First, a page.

Eleanor Stanford

Pineapple as Traffic Circle

In Salvador in Bahia, Brazil, there is an area of the city called Rótulo de Abacaxi.which means “pineapple traffic-circle”. It’s named for a roundabout, but refers to the neighboring blocks as well. It was across town from where we lived. Dete, our nanny, commuted from near Abacaxi, In the afternoons, she would listen to the traffic reports on her transistor radio to see what the bus ride would be like. Ay meu Deus, she would groan. Abacaxi tá tudo engarrafado. Oh God. The Pineapple is all bottle-necked.

Pineapple as Fibonacci Sequence

The pattern of scales on the pineapple takes the form of interlocking helices, five in one direction, eight in the other, thirteen again in the first. The same sequence is seen in the flowering of artichokes, in the family tree of honeybees and rabbits, in the seed head of a sunflower.

Fibonacci numbers have also been used in knitting accessories; for example, the Fibonacci scarf. Any Fibonacci number divided by the subsequent one yields the result 1:1.618..., known as the golden mean, and hypothesized by psychologists to have some mystical link to aesthetic pleasure. It also underlies the clock cycle of brain waves.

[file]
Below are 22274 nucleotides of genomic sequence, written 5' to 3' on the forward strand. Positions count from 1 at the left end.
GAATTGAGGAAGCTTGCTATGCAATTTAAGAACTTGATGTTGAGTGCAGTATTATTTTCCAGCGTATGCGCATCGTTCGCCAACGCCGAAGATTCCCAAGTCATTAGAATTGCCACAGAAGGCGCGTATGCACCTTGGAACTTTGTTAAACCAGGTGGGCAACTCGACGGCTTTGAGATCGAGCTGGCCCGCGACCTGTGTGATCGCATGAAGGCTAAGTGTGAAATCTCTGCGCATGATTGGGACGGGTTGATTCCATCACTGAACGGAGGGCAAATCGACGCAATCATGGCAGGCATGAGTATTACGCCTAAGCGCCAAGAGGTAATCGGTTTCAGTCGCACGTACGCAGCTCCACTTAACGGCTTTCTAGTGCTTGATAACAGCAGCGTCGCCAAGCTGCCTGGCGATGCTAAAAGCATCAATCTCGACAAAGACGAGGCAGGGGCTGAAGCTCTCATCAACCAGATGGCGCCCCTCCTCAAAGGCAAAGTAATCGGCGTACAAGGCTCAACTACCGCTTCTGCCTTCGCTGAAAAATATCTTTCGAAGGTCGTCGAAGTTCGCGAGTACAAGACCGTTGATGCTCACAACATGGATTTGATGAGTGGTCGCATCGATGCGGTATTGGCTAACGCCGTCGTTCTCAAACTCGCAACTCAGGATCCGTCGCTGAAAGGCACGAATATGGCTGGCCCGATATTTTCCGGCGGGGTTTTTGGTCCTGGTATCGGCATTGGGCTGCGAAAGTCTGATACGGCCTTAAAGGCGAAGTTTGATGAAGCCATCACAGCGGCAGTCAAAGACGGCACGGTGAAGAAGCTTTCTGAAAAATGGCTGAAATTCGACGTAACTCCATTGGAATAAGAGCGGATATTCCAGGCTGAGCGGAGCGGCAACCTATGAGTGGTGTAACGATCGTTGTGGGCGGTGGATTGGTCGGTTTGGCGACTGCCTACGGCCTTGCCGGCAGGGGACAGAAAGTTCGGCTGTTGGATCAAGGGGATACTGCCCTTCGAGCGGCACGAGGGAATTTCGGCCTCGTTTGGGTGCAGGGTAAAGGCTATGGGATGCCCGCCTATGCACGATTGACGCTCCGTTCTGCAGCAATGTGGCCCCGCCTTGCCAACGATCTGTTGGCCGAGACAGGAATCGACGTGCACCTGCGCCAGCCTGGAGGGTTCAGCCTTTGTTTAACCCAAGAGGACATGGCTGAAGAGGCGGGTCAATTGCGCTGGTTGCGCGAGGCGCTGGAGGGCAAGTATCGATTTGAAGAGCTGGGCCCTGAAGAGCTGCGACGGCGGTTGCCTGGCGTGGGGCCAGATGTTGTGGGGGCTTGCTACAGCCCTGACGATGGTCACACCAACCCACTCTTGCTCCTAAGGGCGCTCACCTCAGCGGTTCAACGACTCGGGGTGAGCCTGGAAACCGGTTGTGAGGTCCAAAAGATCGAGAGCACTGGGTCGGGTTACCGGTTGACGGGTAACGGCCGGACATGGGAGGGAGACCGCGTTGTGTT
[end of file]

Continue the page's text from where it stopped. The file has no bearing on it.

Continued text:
Of course, Fibonacci himself never tasted a pineapple, having been born in Italy in around 1175 A.D. He traveled widely along the Mediterranean coast, and encountered many merchants, selling figs and flying fish, boats and birdcages, but none of them would have been selling this spiny, many-eyed fruit, with its golden ratio of sweet to acid, its divine proportion of yellow-white flesh to translucent juice.

Pineapple as Luxury Resort